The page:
Beautifully engraved certificate from Federated Systems, Inc.
in 1929. This historic document was printed by the Goes Lithograph Company and has an
ornate border around it with a vignette of an eagle perched on top of the Earth, with its wings fully expanded. This item is hand signed by the Company's President and Secretary and is
over 74 years old. The ceriticate was issued to and signed by Milton Prell.
Resort building continued to accelerate in Las Vegas in the 1950s. Wilbur Clark, once a hotel bellman in San Diego, Calif., opened the Desert Inn in 1950. Two years later, Milton Prell opened the Sahara Hotel on the site of the old Club Bingo. The Sands Hotel opened that same year, 1952. Those hotel names have survived but the properties have undergone numerous ownership changes. In 1955, the Riviera Hotel became the first Strip highrise in at nine stories. Previously, Wilbur Clark's Desert Inn had offered guests the highest unobstructed panoramic view of the Las Vegas Valley from the resort's third-floor Skyroom, a cocktail and dancing haunt of visitors, residents and celebrities.
The Aladdin's roots go back to 1962 when New York toy manufacturer Edwin Lowe opened an English Tudor-style motel named the Tally-Ho. It offered no gambling and lasted 10 months. The motel reopened in 1964 as King's Crown. Milton Prell, one of the state's early gambling figures, bought the resort in 1966 and named it the Aladdin. In ensuing years, the resort faced a host of financial and legal problems. Mob figures from St. Louis, Detroit and Tokyo were found to have had their fingers in the genie's till at various times.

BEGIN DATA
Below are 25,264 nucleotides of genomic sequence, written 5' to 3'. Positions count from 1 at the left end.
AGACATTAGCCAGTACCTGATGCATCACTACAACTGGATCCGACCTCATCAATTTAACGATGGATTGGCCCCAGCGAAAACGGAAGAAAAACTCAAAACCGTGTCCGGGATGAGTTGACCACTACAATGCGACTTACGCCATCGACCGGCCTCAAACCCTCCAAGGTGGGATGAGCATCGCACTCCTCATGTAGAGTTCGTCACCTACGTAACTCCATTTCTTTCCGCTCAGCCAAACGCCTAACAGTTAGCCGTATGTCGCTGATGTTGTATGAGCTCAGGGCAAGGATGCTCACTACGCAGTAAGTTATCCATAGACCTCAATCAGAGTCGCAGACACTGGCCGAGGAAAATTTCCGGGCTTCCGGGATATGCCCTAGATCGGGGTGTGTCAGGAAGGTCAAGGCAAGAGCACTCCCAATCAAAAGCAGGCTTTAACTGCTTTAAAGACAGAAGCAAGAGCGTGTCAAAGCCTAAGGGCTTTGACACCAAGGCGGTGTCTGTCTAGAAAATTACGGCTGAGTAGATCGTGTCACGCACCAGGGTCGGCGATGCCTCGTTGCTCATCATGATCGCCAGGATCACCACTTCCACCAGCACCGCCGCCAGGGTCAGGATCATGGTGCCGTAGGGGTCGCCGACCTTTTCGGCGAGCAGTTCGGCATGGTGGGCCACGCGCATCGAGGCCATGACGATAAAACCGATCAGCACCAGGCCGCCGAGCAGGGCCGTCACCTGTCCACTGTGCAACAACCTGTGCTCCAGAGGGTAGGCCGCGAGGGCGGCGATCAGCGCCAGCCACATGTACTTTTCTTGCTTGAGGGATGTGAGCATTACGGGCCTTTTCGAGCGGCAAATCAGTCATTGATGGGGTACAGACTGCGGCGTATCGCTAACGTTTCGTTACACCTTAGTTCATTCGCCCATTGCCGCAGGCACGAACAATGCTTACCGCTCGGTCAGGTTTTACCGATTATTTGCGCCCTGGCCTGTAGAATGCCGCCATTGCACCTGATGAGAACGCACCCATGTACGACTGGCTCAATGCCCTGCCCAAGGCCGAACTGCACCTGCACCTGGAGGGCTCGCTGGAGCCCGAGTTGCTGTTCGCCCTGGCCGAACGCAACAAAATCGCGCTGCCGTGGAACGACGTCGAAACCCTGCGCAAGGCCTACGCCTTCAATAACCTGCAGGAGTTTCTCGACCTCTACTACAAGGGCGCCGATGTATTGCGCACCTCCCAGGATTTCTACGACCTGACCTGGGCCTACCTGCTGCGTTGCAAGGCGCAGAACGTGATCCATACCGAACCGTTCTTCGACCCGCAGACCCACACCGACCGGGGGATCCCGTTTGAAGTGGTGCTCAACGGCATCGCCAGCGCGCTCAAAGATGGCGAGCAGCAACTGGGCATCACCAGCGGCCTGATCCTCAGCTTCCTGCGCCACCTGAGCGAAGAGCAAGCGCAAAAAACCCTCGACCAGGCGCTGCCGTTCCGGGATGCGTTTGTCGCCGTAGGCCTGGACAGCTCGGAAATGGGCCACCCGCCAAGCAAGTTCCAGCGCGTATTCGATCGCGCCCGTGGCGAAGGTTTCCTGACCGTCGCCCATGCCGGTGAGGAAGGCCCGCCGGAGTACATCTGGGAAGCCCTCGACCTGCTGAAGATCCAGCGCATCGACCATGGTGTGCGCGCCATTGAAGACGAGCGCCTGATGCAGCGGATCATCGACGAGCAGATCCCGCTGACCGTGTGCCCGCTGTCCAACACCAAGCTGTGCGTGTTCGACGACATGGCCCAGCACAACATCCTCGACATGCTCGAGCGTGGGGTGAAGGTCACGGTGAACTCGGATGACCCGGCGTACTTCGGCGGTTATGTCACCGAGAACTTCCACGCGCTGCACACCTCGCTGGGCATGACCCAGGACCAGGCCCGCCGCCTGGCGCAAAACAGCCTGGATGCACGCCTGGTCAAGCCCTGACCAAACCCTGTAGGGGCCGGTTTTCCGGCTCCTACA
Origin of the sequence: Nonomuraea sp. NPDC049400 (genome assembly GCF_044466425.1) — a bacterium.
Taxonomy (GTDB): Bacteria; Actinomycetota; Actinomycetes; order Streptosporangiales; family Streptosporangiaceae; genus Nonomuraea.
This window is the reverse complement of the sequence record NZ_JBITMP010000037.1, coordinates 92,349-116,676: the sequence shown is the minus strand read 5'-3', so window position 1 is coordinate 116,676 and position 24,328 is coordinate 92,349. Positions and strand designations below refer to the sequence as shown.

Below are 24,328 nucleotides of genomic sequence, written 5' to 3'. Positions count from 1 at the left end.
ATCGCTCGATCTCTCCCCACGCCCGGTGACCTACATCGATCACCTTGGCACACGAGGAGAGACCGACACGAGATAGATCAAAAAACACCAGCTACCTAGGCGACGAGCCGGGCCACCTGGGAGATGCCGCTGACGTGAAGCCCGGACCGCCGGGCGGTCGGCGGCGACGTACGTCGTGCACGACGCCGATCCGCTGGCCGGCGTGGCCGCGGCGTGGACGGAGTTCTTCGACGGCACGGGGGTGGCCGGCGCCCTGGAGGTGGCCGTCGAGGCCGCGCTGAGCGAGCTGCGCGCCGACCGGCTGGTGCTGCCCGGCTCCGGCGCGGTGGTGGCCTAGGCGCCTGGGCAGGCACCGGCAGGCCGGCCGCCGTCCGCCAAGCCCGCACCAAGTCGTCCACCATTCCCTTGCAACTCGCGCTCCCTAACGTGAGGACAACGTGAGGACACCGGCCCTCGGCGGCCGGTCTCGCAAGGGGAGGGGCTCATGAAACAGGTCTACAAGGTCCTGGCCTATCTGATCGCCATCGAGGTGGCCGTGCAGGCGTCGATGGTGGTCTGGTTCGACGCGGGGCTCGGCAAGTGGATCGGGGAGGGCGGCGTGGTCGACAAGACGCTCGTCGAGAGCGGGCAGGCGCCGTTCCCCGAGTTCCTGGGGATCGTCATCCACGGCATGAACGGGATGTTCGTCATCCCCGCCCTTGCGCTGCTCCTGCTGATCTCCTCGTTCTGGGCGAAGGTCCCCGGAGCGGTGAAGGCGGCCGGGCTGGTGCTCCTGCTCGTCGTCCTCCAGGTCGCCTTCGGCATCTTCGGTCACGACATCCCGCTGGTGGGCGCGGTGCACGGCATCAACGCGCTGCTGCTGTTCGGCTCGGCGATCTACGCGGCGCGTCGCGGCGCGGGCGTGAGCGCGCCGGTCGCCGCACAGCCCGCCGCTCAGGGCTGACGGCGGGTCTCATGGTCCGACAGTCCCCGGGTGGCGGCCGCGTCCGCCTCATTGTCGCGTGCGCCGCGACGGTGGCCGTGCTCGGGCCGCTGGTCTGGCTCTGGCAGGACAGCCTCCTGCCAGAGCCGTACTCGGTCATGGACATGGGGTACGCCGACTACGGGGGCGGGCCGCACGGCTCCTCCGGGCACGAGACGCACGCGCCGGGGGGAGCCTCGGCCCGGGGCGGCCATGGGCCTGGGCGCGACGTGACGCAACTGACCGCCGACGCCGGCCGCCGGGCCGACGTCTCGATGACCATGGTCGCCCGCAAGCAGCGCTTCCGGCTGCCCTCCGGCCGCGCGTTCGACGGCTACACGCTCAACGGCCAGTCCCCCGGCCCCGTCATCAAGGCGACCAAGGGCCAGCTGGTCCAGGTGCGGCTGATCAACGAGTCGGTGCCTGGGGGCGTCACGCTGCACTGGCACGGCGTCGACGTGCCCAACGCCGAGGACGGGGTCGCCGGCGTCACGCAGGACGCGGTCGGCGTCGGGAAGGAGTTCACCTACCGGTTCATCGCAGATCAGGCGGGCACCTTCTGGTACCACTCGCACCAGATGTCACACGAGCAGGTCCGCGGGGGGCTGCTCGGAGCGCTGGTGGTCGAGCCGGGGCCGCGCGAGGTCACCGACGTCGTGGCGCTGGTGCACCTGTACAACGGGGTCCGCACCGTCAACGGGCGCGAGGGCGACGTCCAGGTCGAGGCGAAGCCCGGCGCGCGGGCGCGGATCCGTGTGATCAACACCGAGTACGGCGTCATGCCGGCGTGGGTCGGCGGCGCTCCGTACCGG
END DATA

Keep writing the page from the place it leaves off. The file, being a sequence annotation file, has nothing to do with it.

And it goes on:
Jan. 1, 1966 - Milton Prell and his associates buy the Tally Ho Hotel for a reported $16 million. The Tally Ho, which opened in 1963, never had gambling. April 1, 1966 - A remodeled Tally Ho - now called The Aladdin - opens. Prell conducted $3 million worth of remodeling before opening The Aladdin. The resort features 400 rooms, a par 54 golf course, five restaurants, four swimming pools and the 500-seat Baghdad Theatre. Comedian Jackie Mason headlines at the Strip's first new resort in nine years. Other opening acts: "Jet Set Revue" put together by Dorothy Dorbeno and a musical-comedy review that showcased the Three Cheers and the Petite Rockette Dancers. THE ALADDIN was once the Tally Ho. Take a look at the hotel's beginning in this QuickTime movie. Download size: 1.1 Mb. Duration: 21 seconds.